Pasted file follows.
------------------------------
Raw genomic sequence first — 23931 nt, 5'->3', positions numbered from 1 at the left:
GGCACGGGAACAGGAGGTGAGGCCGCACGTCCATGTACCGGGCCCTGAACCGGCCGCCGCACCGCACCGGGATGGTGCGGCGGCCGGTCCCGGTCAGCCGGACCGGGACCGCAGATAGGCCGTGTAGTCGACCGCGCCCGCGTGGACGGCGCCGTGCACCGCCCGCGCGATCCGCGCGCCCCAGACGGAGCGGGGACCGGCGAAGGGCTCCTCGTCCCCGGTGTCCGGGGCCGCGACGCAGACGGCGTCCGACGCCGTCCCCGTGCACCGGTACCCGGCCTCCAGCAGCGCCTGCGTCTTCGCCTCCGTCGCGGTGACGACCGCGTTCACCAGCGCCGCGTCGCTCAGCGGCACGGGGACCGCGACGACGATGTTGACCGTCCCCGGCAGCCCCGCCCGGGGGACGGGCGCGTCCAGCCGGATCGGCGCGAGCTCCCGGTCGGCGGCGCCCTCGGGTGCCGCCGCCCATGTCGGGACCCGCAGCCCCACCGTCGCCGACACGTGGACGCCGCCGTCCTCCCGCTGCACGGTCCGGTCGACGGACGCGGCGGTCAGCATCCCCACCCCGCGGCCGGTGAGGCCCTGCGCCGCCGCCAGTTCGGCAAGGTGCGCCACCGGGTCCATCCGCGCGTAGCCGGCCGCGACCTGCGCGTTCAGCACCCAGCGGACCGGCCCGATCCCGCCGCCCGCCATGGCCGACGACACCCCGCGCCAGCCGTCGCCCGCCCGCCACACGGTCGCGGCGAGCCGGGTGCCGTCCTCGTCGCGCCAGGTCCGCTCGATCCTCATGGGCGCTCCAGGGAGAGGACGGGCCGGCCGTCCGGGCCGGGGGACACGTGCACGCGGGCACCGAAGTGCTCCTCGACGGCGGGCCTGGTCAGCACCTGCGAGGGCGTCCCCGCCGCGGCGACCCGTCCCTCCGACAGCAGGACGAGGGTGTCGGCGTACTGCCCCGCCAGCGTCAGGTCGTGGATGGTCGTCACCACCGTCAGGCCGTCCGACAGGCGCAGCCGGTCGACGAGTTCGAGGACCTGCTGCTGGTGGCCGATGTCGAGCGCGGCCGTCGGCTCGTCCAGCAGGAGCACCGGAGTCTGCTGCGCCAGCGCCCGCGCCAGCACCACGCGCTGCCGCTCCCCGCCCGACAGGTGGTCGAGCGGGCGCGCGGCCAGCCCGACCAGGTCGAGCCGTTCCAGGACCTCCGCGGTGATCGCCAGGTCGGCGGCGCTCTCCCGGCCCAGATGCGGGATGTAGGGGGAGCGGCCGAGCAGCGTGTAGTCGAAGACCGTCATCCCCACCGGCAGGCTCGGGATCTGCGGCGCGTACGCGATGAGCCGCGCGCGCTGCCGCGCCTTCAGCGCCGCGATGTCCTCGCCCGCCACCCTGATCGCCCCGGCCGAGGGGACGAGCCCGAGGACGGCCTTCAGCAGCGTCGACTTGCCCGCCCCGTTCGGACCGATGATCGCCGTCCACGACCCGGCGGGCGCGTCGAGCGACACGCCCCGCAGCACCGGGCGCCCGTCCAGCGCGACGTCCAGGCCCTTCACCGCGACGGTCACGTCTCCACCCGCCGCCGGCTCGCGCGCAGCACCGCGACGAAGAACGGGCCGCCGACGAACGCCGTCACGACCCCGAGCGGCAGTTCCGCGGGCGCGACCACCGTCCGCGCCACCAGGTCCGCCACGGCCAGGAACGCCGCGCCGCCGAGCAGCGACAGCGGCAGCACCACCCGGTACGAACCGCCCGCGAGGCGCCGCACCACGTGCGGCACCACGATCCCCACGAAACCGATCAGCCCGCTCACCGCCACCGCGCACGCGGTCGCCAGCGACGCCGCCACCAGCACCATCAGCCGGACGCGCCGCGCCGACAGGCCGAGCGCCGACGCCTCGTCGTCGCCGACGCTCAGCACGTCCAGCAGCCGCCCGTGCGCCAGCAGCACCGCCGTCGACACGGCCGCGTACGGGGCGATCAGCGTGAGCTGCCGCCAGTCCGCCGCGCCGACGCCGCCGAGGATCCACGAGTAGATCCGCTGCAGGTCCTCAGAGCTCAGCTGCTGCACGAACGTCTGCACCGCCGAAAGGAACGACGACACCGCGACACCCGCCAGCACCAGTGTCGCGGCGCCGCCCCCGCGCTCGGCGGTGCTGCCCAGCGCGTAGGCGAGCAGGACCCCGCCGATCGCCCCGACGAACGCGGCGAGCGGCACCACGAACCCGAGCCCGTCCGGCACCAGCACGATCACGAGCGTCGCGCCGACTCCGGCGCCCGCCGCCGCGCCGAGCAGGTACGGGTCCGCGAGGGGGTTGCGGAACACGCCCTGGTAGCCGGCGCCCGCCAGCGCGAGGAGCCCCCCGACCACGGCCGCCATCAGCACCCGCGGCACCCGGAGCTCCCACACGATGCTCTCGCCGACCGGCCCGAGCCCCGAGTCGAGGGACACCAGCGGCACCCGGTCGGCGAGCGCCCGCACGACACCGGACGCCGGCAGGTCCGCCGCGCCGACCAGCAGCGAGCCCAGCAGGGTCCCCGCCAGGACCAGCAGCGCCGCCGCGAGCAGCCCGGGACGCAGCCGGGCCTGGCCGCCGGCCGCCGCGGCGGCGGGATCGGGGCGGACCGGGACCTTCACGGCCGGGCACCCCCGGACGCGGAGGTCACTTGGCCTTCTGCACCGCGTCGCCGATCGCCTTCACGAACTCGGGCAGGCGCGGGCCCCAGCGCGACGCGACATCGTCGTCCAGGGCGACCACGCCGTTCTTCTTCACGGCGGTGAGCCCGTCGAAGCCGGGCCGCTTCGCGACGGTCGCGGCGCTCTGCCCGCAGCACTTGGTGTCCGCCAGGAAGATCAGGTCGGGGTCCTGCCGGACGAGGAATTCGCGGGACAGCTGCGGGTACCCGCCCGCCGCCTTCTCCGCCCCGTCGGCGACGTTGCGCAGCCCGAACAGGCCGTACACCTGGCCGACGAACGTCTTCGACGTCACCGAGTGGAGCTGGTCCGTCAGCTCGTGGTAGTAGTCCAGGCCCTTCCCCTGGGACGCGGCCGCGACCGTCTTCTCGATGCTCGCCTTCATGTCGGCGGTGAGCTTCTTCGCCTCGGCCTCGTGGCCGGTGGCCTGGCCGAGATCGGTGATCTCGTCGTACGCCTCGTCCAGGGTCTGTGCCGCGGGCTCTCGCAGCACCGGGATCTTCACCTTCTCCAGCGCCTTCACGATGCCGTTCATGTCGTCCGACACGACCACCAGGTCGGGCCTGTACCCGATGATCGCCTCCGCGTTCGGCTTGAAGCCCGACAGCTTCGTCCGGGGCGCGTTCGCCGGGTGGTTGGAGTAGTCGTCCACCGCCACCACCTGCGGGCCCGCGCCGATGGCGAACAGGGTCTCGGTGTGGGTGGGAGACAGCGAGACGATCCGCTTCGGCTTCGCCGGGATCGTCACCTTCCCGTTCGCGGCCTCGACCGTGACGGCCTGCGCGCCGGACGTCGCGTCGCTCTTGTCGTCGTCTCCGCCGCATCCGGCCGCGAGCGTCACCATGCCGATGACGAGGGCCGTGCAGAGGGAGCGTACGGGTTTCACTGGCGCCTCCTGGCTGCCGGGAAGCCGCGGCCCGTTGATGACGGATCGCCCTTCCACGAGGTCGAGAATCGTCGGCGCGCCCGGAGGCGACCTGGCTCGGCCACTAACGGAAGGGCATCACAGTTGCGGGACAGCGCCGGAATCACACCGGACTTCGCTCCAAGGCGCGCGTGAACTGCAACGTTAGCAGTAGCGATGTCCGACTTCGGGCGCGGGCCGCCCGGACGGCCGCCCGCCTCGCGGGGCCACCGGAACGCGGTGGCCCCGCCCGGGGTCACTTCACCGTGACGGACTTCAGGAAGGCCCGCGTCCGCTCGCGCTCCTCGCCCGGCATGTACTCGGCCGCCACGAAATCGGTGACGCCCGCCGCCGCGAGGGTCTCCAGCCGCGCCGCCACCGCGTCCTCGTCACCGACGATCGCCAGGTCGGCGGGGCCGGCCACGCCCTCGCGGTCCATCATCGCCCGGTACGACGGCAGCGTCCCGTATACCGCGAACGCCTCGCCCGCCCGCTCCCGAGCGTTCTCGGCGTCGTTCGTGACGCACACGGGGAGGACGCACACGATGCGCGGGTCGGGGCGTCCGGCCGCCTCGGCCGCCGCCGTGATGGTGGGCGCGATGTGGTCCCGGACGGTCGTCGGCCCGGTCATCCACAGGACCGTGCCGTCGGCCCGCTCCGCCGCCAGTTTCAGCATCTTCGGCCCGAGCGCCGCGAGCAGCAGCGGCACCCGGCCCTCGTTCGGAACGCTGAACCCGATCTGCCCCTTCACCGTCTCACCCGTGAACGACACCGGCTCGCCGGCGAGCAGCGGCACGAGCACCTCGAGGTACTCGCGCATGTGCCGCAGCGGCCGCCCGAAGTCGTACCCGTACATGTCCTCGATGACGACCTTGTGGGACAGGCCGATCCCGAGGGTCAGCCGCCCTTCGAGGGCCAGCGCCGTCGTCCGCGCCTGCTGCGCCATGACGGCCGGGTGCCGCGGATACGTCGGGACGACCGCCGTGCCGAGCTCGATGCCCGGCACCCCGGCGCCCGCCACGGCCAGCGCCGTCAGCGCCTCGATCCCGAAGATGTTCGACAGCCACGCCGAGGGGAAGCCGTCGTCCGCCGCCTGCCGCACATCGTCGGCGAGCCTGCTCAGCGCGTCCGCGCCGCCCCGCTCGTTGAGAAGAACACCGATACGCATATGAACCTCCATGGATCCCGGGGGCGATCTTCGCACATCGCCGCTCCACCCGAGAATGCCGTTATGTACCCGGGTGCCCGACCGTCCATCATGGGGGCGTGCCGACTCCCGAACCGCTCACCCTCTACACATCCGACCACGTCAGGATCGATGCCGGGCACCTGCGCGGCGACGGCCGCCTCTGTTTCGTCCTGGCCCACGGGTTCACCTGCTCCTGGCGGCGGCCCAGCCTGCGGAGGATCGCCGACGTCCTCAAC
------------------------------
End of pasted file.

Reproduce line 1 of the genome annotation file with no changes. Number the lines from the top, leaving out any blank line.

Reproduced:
Raw genomic sequence first — 23931 nt, 5'->3', positions numbered from 1 at the left: